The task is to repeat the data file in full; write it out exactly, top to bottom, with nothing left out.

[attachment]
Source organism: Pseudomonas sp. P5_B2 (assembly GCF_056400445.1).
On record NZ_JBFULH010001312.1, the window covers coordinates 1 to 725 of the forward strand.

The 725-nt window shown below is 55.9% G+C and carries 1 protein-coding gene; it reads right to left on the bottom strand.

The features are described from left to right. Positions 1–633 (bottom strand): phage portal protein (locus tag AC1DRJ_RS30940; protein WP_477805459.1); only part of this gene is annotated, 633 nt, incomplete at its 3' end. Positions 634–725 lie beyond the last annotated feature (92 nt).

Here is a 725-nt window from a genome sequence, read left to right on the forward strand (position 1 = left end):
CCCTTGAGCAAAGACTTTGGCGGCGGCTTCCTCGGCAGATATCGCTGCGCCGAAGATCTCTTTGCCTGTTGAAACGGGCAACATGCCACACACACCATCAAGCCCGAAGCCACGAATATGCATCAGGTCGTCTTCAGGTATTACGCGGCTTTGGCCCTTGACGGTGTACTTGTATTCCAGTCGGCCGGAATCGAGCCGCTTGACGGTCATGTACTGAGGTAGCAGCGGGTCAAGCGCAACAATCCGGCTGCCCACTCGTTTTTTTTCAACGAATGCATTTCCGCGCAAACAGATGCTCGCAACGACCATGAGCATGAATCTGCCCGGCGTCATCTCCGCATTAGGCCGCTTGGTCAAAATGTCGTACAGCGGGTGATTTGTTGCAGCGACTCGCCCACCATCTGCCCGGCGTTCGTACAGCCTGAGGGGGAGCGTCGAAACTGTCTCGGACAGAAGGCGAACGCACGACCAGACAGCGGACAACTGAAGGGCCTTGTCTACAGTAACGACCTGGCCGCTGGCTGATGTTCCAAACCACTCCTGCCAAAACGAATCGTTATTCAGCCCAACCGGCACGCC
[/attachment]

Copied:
Source organism: Pseudomonas sp. P5_B2 (assembly GCF_056400445.1).
On record NZ_JBFULH010001312.1, the window covers coordinates 1 to 725 of the forward strand.

The 725-nt window shown below is 55.9% G+C and carries 1 protein-coding gene; it reads right to left on the bottom strand.

The features are described from left to right. Positions 1–633 (bottom strand): phage portal protein (locus tag AC1DRJ_RS30940; protein WP_477805459.1); only part of this gene is annotated, 633 nt, incomplete at its 3' end. Positions 634–725 lie beyond the last annotated feature (92 nt).

Here is a 725-nt window from a genome sequence, read left to right on the forward strand (position 1 = left end):
CCCTTGAGCAAAGACTTTGGCGGCGGCTTCCTCGGCAGATATCGCTGCGCCGAAGATCTCTTTGCCTGTTGAAACGGGCAACATGCCACACACACCATCAAGCCCGAAGCCACGAATATGCATCAGGTCGTCTTCAGGTATTACGCGGCTTTGGCCCTTGACGGTGTACTTGTATTCCAGTCGGCCGGAATCGAGCCGCTTGACGGTCATGTACTGAGGTAGCAGCGGGTCAAGCGCAACAATCCGGCTGCCCACTCGTTTTTTTTCAACGAATGCATTTCCGCGCAAACAGATGCTCGCAACGACCATGAGCATGAATCTGCCCGGCGTCATCTCCGCATTAGGCCGCTTGGTCAAAATGTCGTACAGCGGGTGATTTGTTGCAGCGACTCGCCCACCATCTGCCCGGCGTTCGTACAGCCTGAGGGGGAGCGTCGAAACTGTCTCGGACAGAAGGCGAACGCACGACCAGACAGCGGACAACTGAAGGGCCTTGTCTACAGTAACGACCTGGCCGCTGGCTGATGTTCCAAACCACTCCTGCCAAAACGAATCGTTATTCAGCCCAACCGGCACGCC